Carnivorous plants are among the most fascinating plant species. Mostly, they eat insects, although some occasionally devour small mammals and amphibians, according to the Botanical Society of America. Plants accomplish this feat with specialized structures, and many carnivorous plants have evolved their own unique structures to achieve the same goal.
Most plants produce carbohydrates in their leaves via photosynthesis and absorb the rest of their nutrients from the soil. In some environments, however, soil fertility is so depleted that plants can't absorb adequate nutrients. Some of these plants developed carnivory, the ability to capture and absorb their nutrients from the bodies of prey. Carnivory has allowed plants to colonize low-nutrient environments, and more than 600 species use it as a means of survival.
Carnivory evolved independently in multiple lineages of plants, resulting in carnivorous plants with highly diverse structures that accomplish the same purpose. Plants with pitfall traps form receptacles filled with digestive enzymes. Sticky traps act like flypaper, snagging insects that land on the plant. Snap traps, such as the well-known Venus flytrap, close upon their prey. Suction traps capture prey behind a hinged door, and lobster-pot traps lure prey into structures from which they cannot escape.
Because plants can't actively hunt their prey, they must attract them to their traps. Carnivorous plants have different structures that entice prey through scent, coloration, nectar and ultraviolet guides. For example, according to Flora of North America, the pitcher plant uses ultraviolet guides to not only lure prey but to direct the unsuspecting insects into the tube. Once inside the plant, slippery sides and downward-pointing hairs ensure that the prey drops into the pool of digestive enzymes waiting at the bottom of the plant.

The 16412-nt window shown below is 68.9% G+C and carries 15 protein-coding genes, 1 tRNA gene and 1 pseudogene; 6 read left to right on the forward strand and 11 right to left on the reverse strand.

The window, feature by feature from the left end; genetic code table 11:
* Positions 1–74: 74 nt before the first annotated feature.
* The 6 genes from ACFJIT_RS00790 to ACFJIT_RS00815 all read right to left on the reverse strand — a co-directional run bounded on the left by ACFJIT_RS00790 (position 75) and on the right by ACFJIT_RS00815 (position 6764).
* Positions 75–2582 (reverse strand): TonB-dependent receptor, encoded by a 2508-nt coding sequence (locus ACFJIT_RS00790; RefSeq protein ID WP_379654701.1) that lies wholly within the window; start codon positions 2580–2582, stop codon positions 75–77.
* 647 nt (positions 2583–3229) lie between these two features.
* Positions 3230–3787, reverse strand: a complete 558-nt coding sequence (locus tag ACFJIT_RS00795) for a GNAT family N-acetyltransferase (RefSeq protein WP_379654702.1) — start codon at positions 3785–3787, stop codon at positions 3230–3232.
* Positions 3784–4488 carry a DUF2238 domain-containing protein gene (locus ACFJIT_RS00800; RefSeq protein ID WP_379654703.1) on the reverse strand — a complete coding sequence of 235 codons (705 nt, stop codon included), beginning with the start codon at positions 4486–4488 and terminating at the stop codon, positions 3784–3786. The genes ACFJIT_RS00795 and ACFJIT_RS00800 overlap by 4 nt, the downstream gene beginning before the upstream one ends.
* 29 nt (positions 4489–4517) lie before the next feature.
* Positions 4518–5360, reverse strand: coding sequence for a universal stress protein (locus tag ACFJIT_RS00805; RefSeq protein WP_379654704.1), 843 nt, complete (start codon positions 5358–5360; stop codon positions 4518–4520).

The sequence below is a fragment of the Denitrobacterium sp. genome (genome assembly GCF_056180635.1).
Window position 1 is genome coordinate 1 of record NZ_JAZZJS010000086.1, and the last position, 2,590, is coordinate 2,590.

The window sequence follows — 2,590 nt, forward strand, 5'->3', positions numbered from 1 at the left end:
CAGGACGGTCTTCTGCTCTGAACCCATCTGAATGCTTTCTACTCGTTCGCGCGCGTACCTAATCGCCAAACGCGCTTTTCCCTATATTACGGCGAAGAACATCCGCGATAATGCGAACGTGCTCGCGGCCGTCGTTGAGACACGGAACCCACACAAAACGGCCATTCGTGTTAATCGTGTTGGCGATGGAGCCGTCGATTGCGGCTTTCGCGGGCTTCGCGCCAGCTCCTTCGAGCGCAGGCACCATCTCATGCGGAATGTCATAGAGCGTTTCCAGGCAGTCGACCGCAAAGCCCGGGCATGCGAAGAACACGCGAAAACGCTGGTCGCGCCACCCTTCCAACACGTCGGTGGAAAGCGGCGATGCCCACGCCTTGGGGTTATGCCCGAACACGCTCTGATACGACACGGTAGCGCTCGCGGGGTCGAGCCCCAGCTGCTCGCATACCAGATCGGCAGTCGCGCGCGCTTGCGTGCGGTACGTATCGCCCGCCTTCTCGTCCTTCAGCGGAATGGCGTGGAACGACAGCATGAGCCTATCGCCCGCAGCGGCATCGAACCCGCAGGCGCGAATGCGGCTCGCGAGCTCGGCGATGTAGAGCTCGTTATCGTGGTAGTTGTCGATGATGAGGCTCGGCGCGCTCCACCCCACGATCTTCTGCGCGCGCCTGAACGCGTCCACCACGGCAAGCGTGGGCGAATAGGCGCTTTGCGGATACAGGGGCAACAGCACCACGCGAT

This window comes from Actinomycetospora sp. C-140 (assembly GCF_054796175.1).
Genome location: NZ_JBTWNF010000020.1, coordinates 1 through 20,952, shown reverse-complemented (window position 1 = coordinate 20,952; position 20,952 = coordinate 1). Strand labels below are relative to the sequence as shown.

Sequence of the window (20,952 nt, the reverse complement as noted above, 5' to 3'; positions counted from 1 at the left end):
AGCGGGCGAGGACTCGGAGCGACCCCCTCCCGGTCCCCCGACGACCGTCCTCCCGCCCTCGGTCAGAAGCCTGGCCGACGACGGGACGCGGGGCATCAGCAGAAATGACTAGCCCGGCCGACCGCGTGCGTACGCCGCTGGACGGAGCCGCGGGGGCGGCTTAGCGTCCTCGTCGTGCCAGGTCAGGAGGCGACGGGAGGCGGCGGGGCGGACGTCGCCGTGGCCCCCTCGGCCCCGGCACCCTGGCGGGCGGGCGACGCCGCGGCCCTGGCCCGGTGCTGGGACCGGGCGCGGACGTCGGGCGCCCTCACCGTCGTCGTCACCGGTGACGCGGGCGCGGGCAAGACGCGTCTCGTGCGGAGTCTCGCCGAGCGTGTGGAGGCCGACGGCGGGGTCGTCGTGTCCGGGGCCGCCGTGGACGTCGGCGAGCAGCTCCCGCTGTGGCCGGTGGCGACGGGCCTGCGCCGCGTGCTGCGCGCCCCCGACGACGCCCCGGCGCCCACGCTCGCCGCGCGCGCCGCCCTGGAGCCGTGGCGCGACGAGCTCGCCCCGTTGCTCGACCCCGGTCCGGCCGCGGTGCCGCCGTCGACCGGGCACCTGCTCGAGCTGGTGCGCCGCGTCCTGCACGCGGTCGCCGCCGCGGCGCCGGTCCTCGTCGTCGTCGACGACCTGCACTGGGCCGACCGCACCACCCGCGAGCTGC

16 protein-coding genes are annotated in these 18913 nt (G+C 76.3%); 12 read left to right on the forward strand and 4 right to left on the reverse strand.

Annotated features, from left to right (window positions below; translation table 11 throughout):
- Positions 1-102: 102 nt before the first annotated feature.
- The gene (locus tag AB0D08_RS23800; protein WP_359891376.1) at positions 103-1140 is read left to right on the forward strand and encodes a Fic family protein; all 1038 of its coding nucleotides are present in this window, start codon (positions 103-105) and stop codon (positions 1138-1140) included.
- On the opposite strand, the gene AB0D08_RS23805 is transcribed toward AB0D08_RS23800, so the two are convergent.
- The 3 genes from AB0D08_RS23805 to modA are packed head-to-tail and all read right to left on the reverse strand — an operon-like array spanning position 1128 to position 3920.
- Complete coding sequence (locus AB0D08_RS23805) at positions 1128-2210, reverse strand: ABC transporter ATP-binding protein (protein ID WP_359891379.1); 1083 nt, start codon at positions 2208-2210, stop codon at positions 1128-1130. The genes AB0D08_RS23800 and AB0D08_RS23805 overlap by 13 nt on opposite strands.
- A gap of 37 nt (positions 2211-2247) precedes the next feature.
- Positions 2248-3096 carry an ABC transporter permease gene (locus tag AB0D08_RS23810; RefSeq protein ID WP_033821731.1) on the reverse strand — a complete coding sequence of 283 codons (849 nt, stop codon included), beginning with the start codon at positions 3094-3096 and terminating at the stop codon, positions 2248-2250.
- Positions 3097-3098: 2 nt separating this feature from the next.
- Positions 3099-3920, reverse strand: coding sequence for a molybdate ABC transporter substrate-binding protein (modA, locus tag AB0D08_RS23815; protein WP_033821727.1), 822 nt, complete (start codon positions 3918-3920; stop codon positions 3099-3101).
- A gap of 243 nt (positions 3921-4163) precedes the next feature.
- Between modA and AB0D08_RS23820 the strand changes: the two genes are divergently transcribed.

Once the plant has captured its prey, it needs to break it down into the essential nutrients it needs, and to do this carnivorous plants produce digestive enzymes. On some plants, like the sundew, special glands contain these enzymes, and the plant brings the prey into contact with the gland to start digestion. Others, like the pitcher plant, fill with enzymes that the prey must fall into. Digestive enzymes used by carnivorous plants are similar to stomach acid, according to the Plant Biology site at the University of Illinois.
Perhaps the most fascinating structures belong to the active traps, like the Venus flytrap. These traps contain trigger hairs that sense movement when they are touched multiple times in close succession. Cells within the leaves rapidly lose water, causing the two halves of the trap to fall shut and close upon the prey. Fringes along the edges of the leaves interlock, trapping insects in a cage-like structure.